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The same Orquesta Reve salsa band that has been around for more than half a century
The album release concert was at La Tropical, the salsa empire, where old Papá Elegguá Elio Revé has triumphed so many times with his Charangón.

The super-concert featured musicians from Revés old guard: Raúl Martínez, on the güiro, one of the founding figures of the 1980s explosion;Arnaldo Jiménez Villafranca, bass; and Francisco "El Pichy" Hernández Valdés, a stellar voice from 1994 for the songs "Papá Elegguá" and "El helado." There was a special guest appearance by the timba giant, Roberto "Robertón" Hernández, of Los Van Van, in a great improvisation.

The concert reminded us of the good times of the salsa boom and Cuban timba in the 1990s. The chorus sang: "Tell the Cuban people that Im here/ now is the time/ for the party to start/. Everybody outside, into the street/ when you hear the Charangón." The paila (drums), Revé-style, with the "hand-to-hand" fan touch, the fat cowbell keeping the beat, the guiro marking time, and the tres giving it that traditional touch. Their voices are aggressive, "changüisera" and high-pitched, the way they should be.

When looking back at the Revés history, some people cant be left out, like Juan Formell (1967-1969), Manolito Coipel (1969-1984) and Juan Carlos Alfonso (1984-1988). Voices like "El Indio" (Juan Miguel Díaz Zayas), who popularized the song "Mi salsa tiene sandunga;" Héctor Baloy, William Rafael Padrino, Valentín Larrondo, Ricardo Alfonso from Bejucal, El Pychy, Moisés Valle (Yumurí) and now Eric,Lázaro, with the lead voice of Dagoberto.

Revé, along with Juan Carlos Alfonso and his Dan Den, were the bands from the prelude of the salsa boom, until the arrival of José Luis Cortes and NG La Banda, who got it going. I remember that at the time, I was traveling all over Cuba with the tours of Revé and Dan Den. Cuban dance music began taking off, in a rebirth, with an aggressive approach and resistant to the invasion of the "canned" Latin salsa, as Dominican singer Víctor Víctor calls it.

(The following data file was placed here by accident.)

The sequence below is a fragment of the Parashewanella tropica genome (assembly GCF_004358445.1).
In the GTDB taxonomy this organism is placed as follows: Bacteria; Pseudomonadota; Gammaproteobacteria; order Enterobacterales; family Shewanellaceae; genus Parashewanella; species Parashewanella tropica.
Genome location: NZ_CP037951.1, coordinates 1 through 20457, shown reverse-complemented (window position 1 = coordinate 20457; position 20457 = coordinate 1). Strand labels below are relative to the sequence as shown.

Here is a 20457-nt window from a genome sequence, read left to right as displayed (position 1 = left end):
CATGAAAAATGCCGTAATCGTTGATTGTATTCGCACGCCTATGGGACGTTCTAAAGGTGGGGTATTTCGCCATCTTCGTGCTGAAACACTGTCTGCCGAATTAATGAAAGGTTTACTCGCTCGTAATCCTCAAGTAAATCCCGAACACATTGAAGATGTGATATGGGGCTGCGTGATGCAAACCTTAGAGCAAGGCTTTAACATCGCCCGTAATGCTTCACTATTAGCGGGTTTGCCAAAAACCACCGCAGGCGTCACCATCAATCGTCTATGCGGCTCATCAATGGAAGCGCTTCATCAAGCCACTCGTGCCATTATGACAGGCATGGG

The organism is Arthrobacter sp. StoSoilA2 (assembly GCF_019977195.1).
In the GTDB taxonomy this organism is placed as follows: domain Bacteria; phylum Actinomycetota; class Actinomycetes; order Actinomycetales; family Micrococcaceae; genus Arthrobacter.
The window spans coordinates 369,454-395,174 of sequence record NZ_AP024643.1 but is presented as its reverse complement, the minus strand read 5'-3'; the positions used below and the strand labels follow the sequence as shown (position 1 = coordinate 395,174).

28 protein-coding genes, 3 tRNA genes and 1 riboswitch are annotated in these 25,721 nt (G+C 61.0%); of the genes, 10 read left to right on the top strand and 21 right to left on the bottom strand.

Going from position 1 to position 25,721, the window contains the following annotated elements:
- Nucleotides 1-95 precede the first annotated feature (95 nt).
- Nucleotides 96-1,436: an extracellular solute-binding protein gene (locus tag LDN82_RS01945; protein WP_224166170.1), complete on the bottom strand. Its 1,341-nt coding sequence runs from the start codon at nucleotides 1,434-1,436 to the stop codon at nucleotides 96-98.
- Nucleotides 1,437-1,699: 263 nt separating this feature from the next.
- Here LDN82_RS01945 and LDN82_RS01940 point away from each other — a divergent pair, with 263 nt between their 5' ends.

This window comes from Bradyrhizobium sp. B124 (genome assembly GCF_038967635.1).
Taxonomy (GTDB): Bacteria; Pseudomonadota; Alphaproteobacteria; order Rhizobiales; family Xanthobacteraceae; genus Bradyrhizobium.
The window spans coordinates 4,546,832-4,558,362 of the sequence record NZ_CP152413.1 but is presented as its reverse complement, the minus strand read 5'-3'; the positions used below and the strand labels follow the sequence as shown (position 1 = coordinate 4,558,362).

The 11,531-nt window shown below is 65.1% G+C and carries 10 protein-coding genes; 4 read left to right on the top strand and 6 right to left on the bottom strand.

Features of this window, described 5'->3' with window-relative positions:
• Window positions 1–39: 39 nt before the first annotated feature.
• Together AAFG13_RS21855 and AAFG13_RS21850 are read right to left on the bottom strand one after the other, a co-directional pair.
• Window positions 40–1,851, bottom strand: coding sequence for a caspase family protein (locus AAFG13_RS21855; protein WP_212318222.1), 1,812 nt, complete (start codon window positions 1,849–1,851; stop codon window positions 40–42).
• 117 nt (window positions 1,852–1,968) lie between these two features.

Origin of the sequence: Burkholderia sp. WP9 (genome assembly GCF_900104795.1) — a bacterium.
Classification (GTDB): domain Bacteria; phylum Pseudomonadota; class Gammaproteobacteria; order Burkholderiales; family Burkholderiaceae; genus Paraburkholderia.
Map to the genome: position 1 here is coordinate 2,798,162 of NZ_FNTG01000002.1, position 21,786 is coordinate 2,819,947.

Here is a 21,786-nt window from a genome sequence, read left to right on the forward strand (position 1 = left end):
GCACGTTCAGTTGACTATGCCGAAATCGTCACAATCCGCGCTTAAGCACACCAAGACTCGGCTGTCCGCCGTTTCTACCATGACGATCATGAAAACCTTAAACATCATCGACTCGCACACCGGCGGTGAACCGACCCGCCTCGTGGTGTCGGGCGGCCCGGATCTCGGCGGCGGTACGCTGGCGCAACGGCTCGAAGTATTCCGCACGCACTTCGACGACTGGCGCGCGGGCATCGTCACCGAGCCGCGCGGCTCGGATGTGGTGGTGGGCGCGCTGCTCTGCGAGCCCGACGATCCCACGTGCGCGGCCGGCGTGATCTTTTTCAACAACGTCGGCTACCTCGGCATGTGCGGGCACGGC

The Charangón has been a school for the Cuban way of performing, and for making the rhythm and the beat come together with the clave; that was how Arsenio Rodríguez did it in his time. That is where Juan Formell got his mechanics, from Cesar Pedroso (Pupy), from Juan Carlos Alfonso: "We all ate at that table," says Juan Carlos Alfonso. "That was the initiation for all of us who came with the formal technique from school, which is something else. Whats Cuban is Cuban, and the Revé knows very well where the secret is."

The Charangón continues to be heard, traditional and renewed, in tune with the times, with its dominating piano, and the essential, distinctive touch of the Revé drums.


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